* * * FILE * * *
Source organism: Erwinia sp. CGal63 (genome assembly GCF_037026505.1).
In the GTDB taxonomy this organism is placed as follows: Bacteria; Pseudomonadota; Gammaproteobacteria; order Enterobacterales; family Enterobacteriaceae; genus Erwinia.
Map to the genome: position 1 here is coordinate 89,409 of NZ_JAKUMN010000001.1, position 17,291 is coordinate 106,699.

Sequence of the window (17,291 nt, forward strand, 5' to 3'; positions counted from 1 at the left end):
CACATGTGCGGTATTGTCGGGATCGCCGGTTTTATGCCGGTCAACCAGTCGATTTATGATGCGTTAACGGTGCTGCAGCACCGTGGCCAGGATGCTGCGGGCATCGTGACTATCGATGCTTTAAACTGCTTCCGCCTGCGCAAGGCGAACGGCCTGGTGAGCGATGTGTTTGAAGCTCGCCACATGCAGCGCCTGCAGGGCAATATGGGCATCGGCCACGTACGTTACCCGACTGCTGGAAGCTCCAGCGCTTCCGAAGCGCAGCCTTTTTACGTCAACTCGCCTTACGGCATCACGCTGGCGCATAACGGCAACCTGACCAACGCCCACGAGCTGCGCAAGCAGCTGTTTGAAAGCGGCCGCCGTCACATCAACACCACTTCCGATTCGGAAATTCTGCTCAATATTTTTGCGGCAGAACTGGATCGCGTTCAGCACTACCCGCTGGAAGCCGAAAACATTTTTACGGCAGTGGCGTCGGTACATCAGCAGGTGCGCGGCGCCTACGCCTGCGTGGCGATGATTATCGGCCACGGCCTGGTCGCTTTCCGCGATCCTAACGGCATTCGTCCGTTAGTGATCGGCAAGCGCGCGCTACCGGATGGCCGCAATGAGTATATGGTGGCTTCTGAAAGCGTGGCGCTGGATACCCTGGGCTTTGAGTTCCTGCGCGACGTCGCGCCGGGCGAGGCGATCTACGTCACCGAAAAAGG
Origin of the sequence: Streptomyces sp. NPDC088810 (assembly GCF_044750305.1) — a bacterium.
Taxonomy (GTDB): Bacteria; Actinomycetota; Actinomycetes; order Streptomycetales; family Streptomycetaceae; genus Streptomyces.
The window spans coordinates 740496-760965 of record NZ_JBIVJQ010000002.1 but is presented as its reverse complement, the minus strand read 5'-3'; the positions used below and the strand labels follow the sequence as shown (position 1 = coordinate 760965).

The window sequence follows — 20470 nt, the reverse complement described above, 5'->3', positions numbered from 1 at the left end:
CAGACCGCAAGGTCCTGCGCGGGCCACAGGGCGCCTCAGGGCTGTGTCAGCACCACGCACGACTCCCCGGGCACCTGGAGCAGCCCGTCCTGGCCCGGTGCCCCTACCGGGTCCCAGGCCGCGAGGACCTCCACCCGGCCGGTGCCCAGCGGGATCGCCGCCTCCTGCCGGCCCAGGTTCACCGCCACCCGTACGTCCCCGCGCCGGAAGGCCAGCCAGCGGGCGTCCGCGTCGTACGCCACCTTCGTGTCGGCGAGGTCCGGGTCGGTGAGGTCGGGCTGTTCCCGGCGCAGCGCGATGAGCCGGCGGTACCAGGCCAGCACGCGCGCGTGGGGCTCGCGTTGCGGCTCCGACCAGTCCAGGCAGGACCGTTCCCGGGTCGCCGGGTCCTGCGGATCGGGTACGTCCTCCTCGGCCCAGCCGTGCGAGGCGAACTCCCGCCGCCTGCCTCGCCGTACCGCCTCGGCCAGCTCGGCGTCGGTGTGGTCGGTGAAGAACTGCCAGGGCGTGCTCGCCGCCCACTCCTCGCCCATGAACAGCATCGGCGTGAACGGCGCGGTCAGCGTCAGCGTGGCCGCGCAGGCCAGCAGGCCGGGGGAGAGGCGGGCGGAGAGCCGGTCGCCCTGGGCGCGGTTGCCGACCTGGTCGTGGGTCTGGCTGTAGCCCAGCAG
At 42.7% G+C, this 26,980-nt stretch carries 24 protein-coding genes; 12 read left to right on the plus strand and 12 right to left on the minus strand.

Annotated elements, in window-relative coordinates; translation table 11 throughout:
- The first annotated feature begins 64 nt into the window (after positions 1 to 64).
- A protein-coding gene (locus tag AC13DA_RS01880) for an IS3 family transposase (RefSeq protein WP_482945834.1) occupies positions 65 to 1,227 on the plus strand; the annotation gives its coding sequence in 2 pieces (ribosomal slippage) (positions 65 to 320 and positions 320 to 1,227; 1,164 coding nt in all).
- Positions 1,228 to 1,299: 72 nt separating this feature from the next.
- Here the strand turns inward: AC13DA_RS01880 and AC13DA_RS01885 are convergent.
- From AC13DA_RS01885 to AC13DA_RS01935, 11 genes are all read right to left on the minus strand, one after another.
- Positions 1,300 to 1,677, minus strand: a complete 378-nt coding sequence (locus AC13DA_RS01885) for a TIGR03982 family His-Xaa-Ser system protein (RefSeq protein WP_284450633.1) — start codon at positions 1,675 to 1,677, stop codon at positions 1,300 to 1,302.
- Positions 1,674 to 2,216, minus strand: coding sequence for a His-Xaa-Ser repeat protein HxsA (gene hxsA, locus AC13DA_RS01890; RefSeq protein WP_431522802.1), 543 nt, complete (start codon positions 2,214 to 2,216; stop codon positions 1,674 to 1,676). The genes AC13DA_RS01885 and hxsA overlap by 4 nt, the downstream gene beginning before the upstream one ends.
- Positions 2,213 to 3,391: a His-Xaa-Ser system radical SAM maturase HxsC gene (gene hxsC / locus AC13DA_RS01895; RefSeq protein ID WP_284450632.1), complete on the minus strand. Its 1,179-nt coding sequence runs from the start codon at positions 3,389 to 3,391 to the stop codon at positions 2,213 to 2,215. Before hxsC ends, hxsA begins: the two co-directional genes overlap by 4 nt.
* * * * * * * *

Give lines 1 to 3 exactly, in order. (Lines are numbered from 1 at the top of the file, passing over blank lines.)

Source organism: Erwinia sp. CGal63 (genome assembly GCF_037026505.1).
In the GTDB taxonomy this organism is placed as follows: Bacteria; Pseudomonadota; Gammaproteobacteria; order Enterobacterales; family Enterobacteriaceae; genus Erwinia.
Map to the genome: position 1 here is coordinate 89,409 of NZ_JAKUMN010000001.1, position 17,291 is coordinate 106,699.